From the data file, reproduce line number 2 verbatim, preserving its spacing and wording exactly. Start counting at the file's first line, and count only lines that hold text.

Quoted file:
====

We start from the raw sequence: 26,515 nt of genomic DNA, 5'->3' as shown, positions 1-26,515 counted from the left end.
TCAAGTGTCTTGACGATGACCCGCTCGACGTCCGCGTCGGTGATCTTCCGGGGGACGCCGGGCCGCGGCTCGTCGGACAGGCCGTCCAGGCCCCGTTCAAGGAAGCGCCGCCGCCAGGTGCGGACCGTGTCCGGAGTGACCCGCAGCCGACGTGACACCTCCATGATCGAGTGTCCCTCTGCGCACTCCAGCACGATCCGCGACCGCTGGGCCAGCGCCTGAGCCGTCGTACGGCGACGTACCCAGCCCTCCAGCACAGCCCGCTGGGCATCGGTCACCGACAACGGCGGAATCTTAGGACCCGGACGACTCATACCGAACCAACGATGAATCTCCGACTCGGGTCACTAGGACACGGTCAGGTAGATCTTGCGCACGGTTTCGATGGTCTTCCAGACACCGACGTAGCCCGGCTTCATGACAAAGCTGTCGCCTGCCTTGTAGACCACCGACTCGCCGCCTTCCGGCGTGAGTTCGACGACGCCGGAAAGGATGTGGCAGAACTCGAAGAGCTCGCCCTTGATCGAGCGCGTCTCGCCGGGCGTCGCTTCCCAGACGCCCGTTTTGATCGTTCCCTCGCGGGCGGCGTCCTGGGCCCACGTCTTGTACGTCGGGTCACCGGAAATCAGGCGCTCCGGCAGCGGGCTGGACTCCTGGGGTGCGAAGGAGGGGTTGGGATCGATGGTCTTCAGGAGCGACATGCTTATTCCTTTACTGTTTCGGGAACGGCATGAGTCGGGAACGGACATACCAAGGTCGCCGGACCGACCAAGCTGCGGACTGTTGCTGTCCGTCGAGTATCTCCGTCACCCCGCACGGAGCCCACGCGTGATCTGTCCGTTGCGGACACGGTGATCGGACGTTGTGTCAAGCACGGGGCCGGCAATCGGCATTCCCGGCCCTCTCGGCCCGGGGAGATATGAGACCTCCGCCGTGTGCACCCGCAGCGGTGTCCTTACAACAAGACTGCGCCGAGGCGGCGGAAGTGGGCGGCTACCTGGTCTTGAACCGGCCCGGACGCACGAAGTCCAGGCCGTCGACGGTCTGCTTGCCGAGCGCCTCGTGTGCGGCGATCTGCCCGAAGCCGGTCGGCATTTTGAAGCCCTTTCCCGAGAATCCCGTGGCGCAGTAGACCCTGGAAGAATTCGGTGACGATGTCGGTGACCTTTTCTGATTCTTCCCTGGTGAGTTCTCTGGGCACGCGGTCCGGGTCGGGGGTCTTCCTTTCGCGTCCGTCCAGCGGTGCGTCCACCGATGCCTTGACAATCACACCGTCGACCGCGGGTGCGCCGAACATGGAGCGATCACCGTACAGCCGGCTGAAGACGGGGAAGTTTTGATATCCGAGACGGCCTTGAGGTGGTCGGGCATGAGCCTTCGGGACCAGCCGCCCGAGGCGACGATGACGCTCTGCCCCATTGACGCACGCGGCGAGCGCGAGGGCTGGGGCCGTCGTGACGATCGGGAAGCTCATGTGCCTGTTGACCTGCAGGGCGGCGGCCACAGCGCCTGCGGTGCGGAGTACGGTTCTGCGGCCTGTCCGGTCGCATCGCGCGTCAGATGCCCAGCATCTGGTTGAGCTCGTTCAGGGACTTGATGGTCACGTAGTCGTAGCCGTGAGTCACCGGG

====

TCAAGTGTCTTGACGATGACCCGCTCGACGTCCGCGTCGGTGATCTTCCGGGGGACGCCGGGCCGCGGCTCGTCGGACAGGCCGTCCAGGCCCCGTTCAAGGAAGCGCCGCCGCCAGGTGCGGACCGTGTCCGGAGTGACCCGCAGCCGACGTGACACCTCCATGATCGAGTGTCCCTCTGCGCACTCCAGCACGATCCGCGACCGCTGGGCCAGCGCCTGAGCCGTCGTACGGCGACGTACCCAGCCCTCCAGCACAGCCCGCTGGGCATCGGTCACCGACAACGGCGGAATCTTAGGACCCGGACGACTCATACCGAACCAACGATGAATCTCCGACTCGGGTCACTAGGACACGGTCAGGTAGATCTTGCGCACGGTTTCGATGGTCTTCCAGACACCGACGTAGCCCGGCTTCATGACAAAGCTGTCGCCTGCCTTGTAGACCACCGACTCGCCGCCTTCCGGCGTGAGTTCGACGACGCCGGAAAGGATGTGGCAGAACTCGAAGAGCTCGCCCTTGATCGAGCGCGTCTCGCCGGGCGTCGCTTCCCAGACGCCCGTTTTGATCGTTCCCTCGCGGGCGGCGTCCTGGGCCCACGTCTTGTACGTCGGGTCACCGGAAATCAGGCGCTCCGGCAGCGGGCTGGACTCCTGGGGTGCGAAGGAGGGGTTGGGATCGATGGTCTTCAGGAGCGACATGCTTATTCCTTTACTGTTTCGGGAACGGCATGAGTCGGGAACGGACATACCAAGGTCGCCGGACCGACCAAGCTGCGGACTGTTGCTGTCCGTCGAGTATCTCCGTCACCCCGCACGGAGCCCACGCGTGATCTGTCCGTTGCGGACACGGTGATCGGACGTTGTGTCAAGCACGGGGCCGGCAATCGGCATTCCCGGCCCTCTCGGCCCGGGGAGATATGAGACCTCCGCCGTGTGCACCCGCAGCGGTGTCCTTACAACAAGACTGCGCCGAGGCGGCGGAAGTGGGCGGCTACCTGGTCTTGAACCGGCCCGGACGCACGAAGTCCAGGCCGTCGACGGTCTGCTTGCCGAGCGCCTCGTGTGCGGCGATCTGCCCGAAGCCGGTCGGCATTTTGAAGCCCTTTCCCGAGAATCCCGTGGCGCAGTAGACCCTGGAAGAATTCGGTGACGATGTCGGTGACCTTTTCTGATTCTTCCCTGGTGAGTTCTCTGGGCACGCGGTCCGGGTCGGGGGTCTTCCTTTCGCGTCCGTCCAGCGGTGCGTCCACCGATGCCTTGACAATCACACCGTCGACCGCGGGTGCGCCGAACATGGAGCGATCACCGTACAGCCGGCTGAAGACGGGGAAGTTTTGATATCCGAGACGGCCTTGAGGTGGTCGGGCATGAGCCTTCGGGACCAGCCGCCCGAGGCGACGATGACGCTCTGCCCCATTGACGCACGCGGCGAGCGCGAGGGCTGGGGCCGTCGTGACGATCGGGAAGCTCATGTGCCTGTTGACCTGCAGGGCGGCGGCCACAGCGCCTGCGGTGCGGAGTACGGTTCTGCGGCCTGTCCGGTCGCATCGCGCGTCAGATGCCCAGCATCTGGTTGAGCTCGTTCAGGGACTTGATGGTCACGTAGTCGTAGCCGTGAGTCACCGGG